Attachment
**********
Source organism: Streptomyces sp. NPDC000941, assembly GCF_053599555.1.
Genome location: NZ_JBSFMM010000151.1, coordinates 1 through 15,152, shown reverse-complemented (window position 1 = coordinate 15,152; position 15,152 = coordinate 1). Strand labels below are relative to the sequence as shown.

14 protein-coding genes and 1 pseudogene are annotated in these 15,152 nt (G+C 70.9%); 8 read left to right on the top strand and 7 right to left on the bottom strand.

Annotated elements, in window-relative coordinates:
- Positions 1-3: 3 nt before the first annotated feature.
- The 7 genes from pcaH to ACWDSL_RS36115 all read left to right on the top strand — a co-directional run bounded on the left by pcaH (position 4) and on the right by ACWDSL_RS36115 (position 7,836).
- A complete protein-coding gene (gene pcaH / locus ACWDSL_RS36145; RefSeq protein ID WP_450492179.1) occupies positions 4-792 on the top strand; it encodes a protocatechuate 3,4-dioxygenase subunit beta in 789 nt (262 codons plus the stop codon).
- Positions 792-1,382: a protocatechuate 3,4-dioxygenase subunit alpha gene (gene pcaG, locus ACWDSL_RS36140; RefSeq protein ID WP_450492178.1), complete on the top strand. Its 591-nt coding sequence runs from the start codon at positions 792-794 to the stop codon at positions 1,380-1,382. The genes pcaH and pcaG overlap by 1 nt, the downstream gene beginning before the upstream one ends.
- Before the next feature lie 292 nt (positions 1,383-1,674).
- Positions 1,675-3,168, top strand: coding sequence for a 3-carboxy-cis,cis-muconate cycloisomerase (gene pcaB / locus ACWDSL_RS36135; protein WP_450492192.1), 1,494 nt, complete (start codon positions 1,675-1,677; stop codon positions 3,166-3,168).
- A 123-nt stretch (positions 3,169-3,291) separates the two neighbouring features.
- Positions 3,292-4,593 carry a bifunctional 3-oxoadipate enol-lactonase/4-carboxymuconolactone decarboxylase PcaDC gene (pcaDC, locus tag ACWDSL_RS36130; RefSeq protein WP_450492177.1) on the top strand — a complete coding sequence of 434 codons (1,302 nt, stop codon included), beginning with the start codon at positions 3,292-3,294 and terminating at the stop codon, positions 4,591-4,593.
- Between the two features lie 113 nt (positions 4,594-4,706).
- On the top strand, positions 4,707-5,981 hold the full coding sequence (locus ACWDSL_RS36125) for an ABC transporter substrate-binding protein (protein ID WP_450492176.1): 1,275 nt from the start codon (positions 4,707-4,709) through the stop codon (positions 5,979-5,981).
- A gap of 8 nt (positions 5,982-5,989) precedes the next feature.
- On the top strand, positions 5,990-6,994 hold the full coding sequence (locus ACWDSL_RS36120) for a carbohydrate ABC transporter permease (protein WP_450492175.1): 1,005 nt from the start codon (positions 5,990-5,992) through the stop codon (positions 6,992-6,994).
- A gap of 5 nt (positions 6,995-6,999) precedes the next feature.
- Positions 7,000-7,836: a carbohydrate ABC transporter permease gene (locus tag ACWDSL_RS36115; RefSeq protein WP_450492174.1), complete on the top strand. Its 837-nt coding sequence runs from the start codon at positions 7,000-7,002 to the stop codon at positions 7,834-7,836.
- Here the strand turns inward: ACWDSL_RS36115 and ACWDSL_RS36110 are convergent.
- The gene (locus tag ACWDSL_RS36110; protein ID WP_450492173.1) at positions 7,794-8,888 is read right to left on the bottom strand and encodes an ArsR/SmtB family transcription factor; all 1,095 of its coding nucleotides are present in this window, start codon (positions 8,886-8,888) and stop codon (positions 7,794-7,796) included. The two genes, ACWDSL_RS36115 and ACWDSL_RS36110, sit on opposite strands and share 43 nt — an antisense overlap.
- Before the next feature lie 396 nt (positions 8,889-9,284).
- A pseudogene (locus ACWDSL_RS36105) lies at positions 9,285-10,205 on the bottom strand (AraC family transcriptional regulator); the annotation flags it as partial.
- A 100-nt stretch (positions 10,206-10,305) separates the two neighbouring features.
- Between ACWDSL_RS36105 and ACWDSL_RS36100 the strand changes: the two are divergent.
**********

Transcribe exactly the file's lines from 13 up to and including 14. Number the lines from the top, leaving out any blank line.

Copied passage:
- Between the two features lie 113 nt (positions 4,594-4,706).
- On the top strand, positions 4,707-5,981 hold the full coding sequence (locus ACWDSL_RS36125) for an ABC transporter substrate-binding protein (protein ID WP_450492176.1): 1,275 nt from the start codon (positions 4,707-4,709) through the stop codon (positions 5,979-5,981).